Users are abandoning their smartwatches and fitness trackers at double-digit rates in large part because they don’t find them very useful, indicating that wearables players need to develop better value propositions for their devices – and in a way that doesn’t simply ape what smartphones can already do, according to a survey by Gartner.
The survey found that the abandonment rate of smartwatches is 29%, and 30% for fitness trackers, because people do not find them useful, they get bored of them or they break, said Angela McIntyre, research director at Gartner.
“Dropout from device usage is a serious problem for the industry,” McIntyre, said. “The abandonment rate is quite high relative to the usage rate. To offer a compelling enough value proposition, the uses for wearable devices need to be distinct from what smartphones typically provide. Wearables makers need to engage users with incentives and gamification.”
According to the survey – which aims to gain a better understanding of consumers’ attitudes toward wearables, particularly their buying behavior for smartwatches, fitness trackers and virtual reality (VR) glasses – smartwatch adoption is still in the early adopter stage (10%), while fitness trackers have reached early mainstream (19%). Only 8% of consumers have used VR glasses/head-mounted displays (excluding cardboard types).
The survey found that people typically purchase smartwatches and fitness trackers for their own use, with 34% of fitness trackers and 26% of smartwatches given as gifts.
“Continued growth in the adoption of smartwatches and fitness trackers will now be from mainstream consumers instead of early technology adopters,” said McIntyre. “The greatest hurdle for fitness tracker and smartwatch providers to overcome is the consumer perception that the devices do not offer a compelling enough value proposition.”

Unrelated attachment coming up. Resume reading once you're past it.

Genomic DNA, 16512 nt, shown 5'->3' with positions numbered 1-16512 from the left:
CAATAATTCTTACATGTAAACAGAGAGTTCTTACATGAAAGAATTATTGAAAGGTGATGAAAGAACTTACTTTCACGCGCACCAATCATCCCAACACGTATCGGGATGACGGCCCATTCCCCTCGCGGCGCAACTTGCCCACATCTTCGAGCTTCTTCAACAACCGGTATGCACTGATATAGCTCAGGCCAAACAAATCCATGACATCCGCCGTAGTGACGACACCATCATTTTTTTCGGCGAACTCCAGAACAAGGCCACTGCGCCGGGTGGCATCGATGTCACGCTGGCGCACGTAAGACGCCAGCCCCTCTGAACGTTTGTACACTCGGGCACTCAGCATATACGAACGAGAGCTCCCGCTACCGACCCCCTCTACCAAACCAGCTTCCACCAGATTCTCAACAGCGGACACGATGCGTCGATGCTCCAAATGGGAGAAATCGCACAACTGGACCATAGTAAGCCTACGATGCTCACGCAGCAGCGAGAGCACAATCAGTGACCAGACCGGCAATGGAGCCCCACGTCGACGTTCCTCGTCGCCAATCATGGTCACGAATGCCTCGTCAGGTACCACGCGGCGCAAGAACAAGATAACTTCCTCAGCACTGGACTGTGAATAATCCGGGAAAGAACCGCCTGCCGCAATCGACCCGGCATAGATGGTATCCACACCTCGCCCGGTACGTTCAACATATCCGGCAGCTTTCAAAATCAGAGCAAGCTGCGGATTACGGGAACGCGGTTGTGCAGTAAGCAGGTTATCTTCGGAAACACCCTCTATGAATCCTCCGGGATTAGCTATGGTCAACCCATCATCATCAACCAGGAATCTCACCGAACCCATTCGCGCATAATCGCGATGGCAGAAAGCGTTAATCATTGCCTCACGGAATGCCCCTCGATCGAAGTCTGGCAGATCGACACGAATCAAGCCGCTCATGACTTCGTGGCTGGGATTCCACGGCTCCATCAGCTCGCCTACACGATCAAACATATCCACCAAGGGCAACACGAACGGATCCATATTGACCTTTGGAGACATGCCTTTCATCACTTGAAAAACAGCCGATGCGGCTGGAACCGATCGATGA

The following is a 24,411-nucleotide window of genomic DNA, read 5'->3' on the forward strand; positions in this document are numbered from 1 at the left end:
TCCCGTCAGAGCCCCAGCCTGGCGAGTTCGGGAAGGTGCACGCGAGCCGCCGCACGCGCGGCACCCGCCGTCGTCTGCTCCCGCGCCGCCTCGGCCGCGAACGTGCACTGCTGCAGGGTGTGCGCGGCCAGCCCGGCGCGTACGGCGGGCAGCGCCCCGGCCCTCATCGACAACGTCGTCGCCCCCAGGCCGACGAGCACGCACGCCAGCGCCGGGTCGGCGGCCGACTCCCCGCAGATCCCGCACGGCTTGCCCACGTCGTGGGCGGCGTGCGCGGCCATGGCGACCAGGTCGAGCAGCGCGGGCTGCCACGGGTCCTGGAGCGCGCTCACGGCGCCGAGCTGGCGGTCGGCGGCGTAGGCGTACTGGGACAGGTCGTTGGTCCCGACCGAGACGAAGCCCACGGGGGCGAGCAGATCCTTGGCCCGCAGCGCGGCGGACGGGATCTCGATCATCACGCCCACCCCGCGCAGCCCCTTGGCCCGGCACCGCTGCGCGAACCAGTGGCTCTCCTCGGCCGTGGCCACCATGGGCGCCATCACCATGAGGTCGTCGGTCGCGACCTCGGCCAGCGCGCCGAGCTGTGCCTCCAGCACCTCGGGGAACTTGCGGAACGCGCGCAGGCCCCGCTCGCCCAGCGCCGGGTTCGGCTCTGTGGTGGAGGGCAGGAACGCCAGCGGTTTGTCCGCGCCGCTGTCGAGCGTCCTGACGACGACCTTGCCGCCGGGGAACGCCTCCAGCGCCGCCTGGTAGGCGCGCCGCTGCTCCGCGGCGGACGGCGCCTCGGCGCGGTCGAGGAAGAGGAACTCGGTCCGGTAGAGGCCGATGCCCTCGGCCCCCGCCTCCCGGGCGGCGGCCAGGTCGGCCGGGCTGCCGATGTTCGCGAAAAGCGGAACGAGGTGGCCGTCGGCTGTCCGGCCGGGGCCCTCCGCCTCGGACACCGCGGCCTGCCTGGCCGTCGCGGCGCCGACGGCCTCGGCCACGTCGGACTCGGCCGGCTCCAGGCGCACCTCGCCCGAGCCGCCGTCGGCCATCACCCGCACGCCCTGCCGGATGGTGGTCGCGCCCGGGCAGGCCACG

Survey respondents indicated that wearable devices are priced too high, given their perceived usefulness. Gartner believes that wearable providers that do not have a strong brand name will find it more difficult to grow market share, competing directly with popular brands. Instead, they should accept lower margins and provide an alternative that is priced significantly lower than top brands, but still has good quality for price-sensitive consumers.
The survey also revealed that the designs of smartwatches and fitness trackers are not appealing to consumers. To overcome this concern, Gartner recommends wearable providers partner with companies that design, brand, market and distribute watches and fashion accessories because they have experience setting style trends, marketing lifestyle devices and have established retail channels.
“The key to creating a value proposition to interest mainstream consumers is lifestyle messages around health tracking and the convenience of receiving alerts on the wrist, instead of via the phone,” said Ms. McIntyre. “The benefit will increase as these devices gain the capability to function more independently from the phone.”
Gartner adds that fitness trackers have reached the early mainstream stage, but 29% of survey respondents said fitness trackers are unappealing devices. They said they would not wear them or that the designs are neither fashionable nor attractive. “Fitness tracker cases and wristbands designed by fashion brands are sold as higher-priced upgrades, which may be a barrier to purchase,” said Mikako Kitagawa, principal research analyst at Gartner.
Younger people less than 45 years old tended to think a smartphone can do everything they need. People at least 45 years old state that they do not plan to purchase a fitness tracker because they are too expensive for the value.
“More fitness trackers will be sold as replacement devices rather than first-time purchases from now until the middle of 2017,” said Kitagawa. “It’s important for providers to market lower-priced fitness trackers to the older user segments, especially to older women.”
Gartner clients can read more in the report: User Survey Analysis: Wearables Need to Be More Useful
The 2016 Gartner Personal Technologies Study surveyed 9,592 online respondents from Australia, the U.S. and the U.K. between June and August 2016.